Genetic differentiation of the endemic grass species Deschampsia littoralis at pre-Alpine lakes
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- Peintinger, M., Arrigo, N., Brodbeck, S. et al. Alp Botany (2012) 122: 87. doi:10.1007/s00035-012-0107-y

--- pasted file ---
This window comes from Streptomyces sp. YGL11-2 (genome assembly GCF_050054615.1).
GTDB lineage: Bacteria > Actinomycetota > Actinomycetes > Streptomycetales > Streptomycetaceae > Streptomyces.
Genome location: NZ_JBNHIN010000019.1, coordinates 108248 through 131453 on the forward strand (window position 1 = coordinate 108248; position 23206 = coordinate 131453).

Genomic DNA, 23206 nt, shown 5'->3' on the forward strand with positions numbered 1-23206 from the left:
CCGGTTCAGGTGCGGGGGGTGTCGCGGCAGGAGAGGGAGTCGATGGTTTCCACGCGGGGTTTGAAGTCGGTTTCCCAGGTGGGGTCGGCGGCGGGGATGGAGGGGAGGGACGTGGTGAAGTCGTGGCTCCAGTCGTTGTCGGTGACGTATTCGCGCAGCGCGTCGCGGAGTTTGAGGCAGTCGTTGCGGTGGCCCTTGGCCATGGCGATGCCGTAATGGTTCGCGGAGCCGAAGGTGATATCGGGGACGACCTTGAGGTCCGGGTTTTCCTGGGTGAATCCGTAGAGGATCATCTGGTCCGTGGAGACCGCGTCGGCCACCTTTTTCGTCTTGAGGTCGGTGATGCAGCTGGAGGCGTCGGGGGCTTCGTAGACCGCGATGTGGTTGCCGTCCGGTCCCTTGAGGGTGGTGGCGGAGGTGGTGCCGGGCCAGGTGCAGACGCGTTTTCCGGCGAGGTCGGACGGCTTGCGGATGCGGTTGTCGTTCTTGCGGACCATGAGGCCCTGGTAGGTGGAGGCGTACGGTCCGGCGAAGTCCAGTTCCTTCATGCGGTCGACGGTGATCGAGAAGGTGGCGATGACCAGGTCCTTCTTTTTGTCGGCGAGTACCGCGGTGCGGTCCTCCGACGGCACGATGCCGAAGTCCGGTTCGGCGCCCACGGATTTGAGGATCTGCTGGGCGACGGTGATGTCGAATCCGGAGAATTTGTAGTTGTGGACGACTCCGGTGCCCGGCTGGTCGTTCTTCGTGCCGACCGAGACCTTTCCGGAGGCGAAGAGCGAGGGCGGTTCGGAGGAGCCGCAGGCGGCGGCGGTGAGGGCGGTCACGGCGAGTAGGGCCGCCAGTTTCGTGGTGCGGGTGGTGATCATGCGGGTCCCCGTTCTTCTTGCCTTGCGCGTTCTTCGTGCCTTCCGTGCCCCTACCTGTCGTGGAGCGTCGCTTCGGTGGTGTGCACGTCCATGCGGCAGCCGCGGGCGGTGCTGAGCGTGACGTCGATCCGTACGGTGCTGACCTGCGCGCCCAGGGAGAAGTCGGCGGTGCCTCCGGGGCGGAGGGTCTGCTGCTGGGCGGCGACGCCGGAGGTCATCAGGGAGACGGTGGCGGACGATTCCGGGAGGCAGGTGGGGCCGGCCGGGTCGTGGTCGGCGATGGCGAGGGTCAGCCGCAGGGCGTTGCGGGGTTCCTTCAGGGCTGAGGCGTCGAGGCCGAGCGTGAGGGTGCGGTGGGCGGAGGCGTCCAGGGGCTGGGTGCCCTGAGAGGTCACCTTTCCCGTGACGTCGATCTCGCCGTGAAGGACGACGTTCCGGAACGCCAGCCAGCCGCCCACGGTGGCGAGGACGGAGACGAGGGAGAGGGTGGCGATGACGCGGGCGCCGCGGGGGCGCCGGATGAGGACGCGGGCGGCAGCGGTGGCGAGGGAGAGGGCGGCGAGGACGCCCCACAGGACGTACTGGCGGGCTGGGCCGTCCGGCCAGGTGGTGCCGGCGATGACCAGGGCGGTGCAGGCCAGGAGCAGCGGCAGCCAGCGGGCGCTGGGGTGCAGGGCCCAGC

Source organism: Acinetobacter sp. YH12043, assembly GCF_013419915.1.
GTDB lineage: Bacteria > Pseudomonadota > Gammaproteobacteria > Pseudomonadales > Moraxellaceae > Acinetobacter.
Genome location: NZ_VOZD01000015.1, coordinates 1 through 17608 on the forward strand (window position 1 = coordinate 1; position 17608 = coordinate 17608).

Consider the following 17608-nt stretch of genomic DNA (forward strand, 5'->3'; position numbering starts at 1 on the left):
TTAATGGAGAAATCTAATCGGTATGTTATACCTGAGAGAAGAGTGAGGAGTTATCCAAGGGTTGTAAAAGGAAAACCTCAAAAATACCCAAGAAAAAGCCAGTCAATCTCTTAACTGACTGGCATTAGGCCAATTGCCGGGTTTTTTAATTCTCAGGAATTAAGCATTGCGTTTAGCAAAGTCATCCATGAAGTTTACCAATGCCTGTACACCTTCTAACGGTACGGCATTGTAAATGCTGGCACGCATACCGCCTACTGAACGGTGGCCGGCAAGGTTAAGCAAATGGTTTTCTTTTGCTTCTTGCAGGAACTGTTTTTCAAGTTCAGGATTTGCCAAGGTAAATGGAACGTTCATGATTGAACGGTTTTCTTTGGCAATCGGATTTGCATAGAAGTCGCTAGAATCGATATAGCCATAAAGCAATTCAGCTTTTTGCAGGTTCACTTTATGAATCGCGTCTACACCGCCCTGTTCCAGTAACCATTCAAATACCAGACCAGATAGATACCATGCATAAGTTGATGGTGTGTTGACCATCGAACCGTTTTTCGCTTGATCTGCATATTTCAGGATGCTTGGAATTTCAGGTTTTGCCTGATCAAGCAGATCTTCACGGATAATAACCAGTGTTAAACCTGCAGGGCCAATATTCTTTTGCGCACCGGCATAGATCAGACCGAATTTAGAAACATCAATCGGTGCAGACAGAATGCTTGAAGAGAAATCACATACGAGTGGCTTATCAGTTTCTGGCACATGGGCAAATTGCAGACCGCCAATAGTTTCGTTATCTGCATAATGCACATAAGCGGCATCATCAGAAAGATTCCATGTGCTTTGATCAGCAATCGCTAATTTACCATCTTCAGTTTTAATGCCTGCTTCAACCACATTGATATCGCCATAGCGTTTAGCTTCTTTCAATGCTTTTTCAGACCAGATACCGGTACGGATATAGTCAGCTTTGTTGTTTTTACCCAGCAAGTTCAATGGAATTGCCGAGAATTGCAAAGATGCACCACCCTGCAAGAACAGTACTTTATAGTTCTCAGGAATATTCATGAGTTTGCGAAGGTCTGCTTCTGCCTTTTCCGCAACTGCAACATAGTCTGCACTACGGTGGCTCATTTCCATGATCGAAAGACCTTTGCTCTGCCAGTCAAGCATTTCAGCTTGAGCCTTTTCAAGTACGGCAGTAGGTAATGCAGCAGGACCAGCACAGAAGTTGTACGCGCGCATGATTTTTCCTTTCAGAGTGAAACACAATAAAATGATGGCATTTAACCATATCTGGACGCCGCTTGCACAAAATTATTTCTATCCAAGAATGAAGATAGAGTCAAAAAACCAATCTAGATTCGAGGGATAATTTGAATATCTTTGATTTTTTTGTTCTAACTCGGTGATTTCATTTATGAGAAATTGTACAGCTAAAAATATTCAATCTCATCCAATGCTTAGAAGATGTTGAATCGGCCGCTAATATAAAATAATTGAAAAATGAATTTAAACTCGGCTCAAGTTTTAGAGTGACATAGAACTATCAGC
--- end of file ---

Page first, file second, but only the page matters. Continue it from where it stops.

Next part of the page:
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Deschampsia littoralis is an endemic tetraploid Poaceae occurring on the shores of pre-Alpine lakes. It is closely related to the diploid and widespread D. cespitosa. Several D. littoralis populations from Lake Constance are vegetatively propagating through pseudoviviparous spikelets. These latter populations were formerly described as a separate species, D. rhenana. Still, the species status of D. rhenana has been questioned since, apart from pseudovivipary, no morphological differentiation from D. littoralis is observed. Both species are highly endangered and accurate assessment of taxon status is needed for conservation management. We used amplified fragment length polymorphism fingerprinting to assess whether D. rhenana from Lake Constance (43 specimens) was genetically differentiated from D. littoralis (11 specimens collected at Lac de Joux, incl. Lac Brenet) and the widespread D. cespitosa (48 specimens). An analysis of molecular variance (AMOVA) showed that 12 % of the genetic diversity occurred among the three species, 7 % occurred among populations within species and 81 % within populations. Principal coordinate analysis and fuzzy c-means clustering showed that D. rhenana was genetically distinct from D. littoralis. In addition, both species differed in levels of genetic diversity and clustering, with D. rhenana being the most divergent and structured species. D. littoralis appeared as genetically intermediate between D. rhenana and D. cespitosa. These results suggested that (1) all species are closely related, (2) genetic variation within populations is high even in the asexually propagating D. rhenana and (3) D. rhenana is more distinct from D. cespitosa than is D. littoralis. We therefore suggest to treat D. rhenana from Lake Constance and D. littoralis from Lac de Joux as independent evolutionary units in conservation management.